Up@dawn 2.0

Thursday, April 19, 2012

Looking toward the future

  Suppose that over the next couple decades, the study of the brain provides solid evidence that certain kinds of behavior promote/hinder human flourishing. How might we use such information or enforce a "new" morality? Can we keep all our freedoms?
(By the way, I think the findings will be more or less a confirmation of things we already seem to "know," however, when dealing with matters of fact, policies might be more justifiable. For instance, wearing a seat belt has proven to be safer than not, so now its a law.)

I want to keep the questions above open for discussion, but...
   One of the biggest issues I foresee is that we will continue to discover the importance of early childhood in shaping who we are (our moral selves especially). In this hypothetical future, "good" parenting might require more than some are willing to give. How sacred is our right to parenthood?


  1. The issue of parenting is almost always what it boils down to. Today, parents hold up their fists in anger if anyone dares to tell them how to raise their children. For me, it's one of the most frustrating types of scenarios because I honestly do not think that parents are the ONLY people that can rear children. It used to be that teachers were secondary parental figures, teaching morality and general social conduct to kids. Over time, however, it seems that parents have expected teachers to teach objectively without influence on "right" and "wrong." The issue I have here is that parents, also, expect teachers to cover things like sex (no matter if it's an abstinance program or contraceptives...they still want teachers to do the talking). Why would someone put this controversial issue in the hands of teachers, yet simultaneously FREAK OUT if they try to teach a child about greed or being a sore loser? Everyone's a winner, apparently.

    We've promoted a "hands off" policy of parenting...or at least allowed it to slide idly by. I don't think that parents are going to be the ones to teach morality, for they are the ones teaching the poor morality currently. Most prejudice, anger, hate, and so forth comes directly from the parents. We cannot expect all of humanity to kneel whenever science figures out moral truths. They won't kneel for evolution, for Christ's sake (Hah).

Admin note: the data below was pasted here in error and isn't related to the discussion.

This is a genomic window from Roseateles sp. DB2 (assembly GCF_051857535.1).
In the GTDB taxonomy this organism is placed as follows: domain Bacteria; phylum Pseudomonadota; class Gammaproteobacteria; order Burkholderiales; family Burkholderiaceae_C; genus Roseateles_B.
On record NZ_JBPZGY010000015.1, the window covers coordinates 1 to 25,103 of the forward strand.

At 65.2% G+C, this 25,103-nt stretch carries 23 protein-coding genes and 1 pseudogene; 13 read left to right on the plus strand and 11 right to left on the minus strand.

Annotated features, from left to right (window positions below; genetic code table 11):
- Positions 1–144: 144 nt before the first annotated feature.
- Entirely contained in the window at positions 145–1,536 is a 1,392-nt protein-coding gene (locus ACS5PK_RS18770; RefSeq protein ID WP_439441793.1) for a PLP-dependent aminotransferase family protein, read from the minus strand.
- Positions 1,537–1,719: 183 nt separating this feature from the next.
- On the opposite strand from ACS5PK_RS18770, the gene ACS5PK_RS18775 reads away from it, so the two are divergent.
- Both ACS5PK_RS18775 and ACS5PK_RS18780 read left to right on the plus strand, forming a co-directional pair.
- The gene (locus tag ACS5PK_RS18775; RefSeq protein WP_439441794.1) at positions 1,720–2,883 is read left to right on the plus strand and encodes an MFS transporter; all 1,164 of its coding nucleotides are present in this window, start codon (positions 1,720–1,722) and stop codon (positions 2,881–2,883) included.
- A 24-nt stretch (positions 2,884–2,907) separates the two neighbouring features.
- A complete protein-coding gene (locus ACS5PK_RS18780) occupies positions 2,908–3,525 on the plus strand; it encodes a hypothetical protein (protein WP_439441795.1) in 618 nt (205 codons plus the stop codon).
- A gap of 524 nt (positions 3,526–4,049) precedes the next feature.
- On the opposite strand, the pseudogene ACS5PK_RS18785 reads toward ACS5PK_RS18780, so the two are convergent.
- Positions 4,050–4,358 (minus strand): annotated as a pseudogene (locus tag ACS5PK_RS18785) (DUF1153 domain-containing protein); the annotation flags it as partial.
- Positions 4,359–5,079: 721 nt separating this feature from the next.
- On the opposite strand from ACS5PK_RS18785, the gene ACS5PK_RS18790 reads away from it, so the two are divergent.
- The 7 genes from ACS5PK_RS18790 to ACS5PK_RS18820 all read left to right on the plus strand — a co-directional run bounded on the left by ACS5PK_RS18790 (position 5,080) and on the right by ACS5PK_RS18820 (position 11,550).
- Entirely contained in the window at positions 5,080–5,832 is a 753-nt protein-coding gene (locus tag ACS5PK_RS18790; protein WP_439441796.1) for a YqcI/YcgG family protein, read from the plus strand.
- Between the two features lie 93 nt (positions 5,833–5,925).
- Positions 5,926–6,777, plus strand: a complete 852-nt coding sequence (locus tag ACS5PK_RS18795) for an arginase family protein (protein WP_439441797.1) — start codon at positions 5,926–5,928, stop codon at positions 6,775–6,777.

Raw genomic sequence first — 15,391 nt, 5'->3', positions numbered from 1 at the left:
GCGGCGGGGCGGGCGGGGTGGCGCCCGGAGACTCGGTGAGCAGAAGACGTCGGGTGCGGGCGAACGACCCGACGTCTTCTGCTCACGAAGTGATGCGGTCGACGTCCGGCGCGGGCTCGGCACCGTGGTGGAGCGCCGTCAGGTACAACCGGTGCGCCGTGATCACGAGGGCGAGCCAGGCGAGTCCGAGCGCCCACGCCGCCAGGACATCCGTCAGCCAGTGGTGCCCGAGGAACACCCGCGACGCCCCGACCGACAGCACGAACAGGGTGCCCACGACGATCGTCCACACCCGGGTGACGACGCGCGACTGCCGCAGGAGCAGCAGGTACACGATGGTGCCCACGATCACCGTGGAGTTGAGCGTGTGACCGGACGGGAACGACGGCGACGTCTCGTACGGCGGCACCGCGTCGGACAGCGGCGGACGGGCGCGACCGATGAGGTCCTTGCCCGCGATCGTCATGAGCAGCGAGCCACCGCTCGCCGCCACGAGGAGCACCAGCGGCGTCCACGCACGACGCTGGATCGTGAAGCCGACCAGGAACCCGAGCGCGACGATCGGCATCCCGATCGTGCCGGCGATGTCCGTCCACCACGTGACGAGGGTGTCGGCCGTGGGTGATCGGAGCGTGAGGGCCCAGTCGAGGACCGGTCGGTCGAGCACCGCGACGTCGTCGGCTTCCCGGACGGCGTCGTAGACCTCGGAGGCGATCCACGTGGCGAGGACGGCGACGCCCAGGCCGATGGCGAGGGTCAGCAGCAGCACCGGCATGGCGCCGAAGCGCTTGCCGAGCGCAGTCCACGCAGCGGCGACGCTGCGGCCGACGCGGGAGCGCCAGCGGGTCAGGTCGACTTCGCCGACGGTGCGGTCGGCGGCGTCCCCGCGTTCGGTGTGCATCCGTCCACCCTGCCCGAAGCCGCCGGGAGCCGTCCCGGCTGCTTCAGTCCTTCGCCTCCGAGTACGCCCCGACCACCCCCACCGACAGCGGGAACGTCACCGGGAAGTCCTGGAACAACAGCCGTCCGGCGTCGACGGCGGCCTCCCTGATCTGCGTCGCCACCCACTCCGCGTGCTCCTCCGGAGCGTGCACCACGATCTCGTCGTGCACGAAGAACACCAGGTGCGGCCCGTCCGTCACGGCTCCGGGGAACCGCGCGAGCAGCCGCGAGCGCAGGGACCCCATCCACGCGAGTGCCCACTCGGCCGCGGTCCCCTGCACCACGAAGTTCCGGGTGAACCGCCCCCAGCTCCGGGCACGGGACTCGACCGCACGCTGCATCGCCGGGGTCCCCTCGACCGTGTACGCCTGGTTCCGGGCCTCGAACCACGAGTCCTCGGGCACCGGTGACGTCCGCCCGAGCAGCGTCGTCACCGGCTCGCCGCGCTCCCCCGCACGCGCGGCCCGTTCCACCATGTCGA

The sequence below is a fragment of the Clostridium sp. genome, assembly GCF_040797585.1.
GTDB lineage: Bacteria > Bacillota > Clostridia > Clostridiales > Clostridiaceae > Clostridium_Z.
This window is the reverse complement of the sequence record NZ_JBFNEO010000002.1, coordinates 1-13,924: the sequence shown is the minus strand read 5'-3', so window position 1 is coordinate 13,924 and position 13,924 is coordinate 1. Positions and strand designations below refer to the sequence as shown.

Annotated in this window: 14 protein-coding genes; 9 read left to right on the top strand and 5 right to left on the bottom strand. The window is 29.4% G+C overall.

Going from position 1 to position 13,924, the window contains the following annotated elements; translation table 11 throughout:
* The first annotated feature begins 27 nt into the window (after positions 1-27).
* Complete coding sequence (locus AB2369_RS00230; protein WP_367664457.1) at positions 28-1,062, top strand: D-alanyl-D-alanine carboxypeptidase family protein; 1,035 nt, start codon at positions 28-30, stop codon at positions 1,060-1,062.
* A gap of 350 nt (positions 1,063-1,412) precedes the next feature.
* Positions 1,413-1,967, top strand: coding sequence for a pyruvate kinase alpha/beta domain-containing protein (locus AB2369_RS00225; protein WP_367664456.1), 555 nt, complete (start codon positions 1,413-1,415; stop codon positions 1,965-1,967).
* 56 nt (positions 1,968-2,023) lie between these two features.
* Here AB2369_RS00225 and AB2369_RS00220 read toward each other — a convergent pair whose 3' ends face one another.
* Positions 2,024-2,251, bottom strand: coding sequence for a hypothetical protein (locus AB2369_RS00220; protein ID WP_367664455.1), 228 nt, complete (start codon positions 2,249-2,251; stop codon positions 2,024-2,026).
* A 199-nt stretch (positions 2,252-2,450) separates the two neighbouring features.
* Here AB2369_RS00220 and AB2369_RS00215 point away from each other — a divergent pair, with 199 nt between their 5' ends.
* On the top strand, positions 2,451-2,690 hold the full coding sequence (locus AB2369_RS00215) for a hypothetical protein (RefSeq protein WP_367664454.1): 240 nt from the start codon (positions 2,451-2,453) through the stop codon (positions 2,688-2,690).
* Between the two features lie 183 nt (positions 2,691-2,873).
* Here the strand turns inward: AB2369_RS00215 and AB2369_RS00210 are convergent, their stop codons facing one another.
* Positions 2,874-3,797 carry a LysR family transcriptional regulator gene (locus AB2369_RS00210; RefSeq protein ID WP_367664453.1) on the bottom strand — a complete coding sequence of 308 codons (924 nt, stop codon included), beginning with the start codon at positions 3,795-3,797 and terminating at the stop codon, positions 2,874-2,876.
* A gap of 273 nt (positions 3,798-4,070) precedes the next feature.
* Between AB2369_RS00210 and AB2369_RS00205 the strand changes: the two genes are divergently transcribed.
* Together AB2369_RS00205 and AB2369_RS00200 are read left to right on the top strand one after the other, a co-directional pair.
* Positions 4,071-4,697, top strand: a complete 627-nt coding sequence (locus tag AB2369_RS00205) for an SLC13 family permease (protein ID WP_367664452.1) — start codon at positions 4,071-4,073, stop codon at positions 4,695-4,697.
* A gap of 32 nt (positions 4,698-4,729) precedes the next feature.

We should push for morality through schools at first. Over time, generations of morally "good" people will be the majority. Then, perhaps, we can try to push it on parents.

    The issue, though, is what I mentioned earlier. Parents don't want teachers medling with their childrens' hatred! That's their job to breed it >-<

    So we're stuck. Either we expect parents to accept scientific discovery (which, as we can see by our recent Monkey Bill, isn't promising) or we can try to work it into the education system (which, as I've mentioned, is a "hands off" issue).


  2. Just like your mentioning of seatbelt laws, we have standards that parents must uphold if they want to continue to have a family. Cases of neglect, abuse, and insest shock normal people. In the same way that not all people that drive without their seatbelt doesn't get a ticket, not all bad parents have their children taken from them.

  3. That's what God is for: to right all the hidden wrongs, reward all the unnoticed acts of kindness, avenge the atrocities committed against the innocent, and punish those wrongdoers who managed to escape punishment in this life. Perfectly reasonable to wish for, but also perfectly unlikely to be the way that things are actually set up.